What is PHIL?
- What makes things the thing it is?
- Defines right from wrong.
Divisions of PHIL
- Metaphysics – Study of nature of things.
- Epistemology – Nature of knowledge and beliefs.
- Axiology – Worth of various things.
- Logic – Study of inference patterns.
- Argument - Set of propositions, one of which is supported by the
- Proposition – A claim/statement
- Declarative sentence – T or F.
- Dogmatic – Inflexible in one’s beliefs.
- Assurance – Certain
- Render – Make
- Contemplate – Think about
How to figure out what’s going on in a passage
1. Read it.
2. Read over it.
3. Look for the premise. (Words like because/therefore)
4. Sub-argument/material not directly relevant.
5. Where’s the author going? Why?
Three relevant attitudes one can have towards a proposition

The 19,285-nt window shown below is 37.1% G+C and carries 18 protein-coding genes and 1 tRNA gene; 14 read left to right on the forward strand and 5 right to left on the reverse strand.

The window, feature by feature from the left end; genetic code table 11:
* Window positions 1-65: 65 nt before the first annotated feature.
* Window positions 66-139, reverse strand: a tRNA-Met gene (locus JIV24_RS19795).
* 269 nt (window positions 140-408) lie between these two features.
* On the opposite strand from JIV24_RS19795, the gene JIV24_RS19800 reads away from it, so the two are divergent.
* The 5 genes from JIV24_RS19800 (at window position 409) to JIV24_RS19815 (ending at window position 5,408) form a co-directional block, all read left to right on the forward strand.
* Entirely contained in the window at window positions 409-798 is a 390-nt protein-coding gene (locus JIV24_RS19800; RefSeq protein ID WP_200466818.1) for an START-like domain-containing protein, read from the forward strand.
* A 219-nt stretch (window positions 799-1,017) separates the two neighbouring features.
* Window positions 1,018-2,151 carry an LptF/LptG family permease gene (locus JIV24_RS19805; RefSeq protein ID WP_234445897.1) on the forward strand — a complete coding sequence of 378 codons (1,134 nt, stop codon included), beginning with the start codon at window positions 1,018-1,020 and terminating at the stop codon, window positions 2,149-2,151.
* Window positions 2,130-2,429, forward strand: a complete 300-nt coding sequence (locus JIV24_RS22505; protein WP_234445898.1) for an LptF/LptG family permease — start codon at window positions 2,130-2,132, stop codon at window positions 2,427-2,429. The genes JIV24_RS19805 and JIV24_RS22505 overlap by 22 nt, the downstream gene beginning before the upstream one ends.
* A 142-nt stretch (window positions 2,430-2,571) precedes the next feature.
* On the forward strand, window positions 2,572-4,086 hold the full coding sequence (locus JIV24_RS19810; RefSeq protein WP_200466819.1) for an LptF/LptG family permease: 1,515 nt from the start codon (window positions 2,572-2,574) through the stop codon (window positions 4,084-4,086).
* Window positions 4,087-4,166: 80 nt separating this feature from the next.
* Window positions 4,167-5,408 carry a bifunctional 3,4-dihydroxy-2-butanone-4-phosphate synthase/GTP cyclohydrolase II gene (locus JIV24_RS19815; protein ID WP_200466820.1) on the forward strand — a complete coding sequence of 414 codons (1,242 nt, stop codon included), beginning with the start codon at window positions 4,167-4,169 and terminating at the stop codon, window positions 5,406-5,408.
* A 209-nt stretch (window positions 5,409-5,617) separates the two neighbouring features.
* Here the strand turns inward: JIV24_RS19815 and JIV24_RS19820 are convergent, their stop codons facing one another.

1. Believe it.
2. Disbelieve it.
3. Suspend judgment.
SAK – Standard Analysis of Knowledge
Believe, True, Justified.
All necessary and sufficient.
1. Belief – S is justified in believing P.
2. True – P is true and,
3. Justified – S believes that P.
- If S knows that P, than all 3 conditions are met:
One cannot know propositions one does not believe.
One cannot know false propositions. One cannot know what one is not justified in believing.
- If P, then Q - Conditional
if (antecedent), then (consequent) -> true when antecedent is
sufficient for consequent.
- If P, then Q
P therefore Q. – Valid
If the form has all true premises, all conclusions must be true.
- P and Q - Conjunction
If both its conjuncts are true.
- P or Q - Disjunction
If at least one of it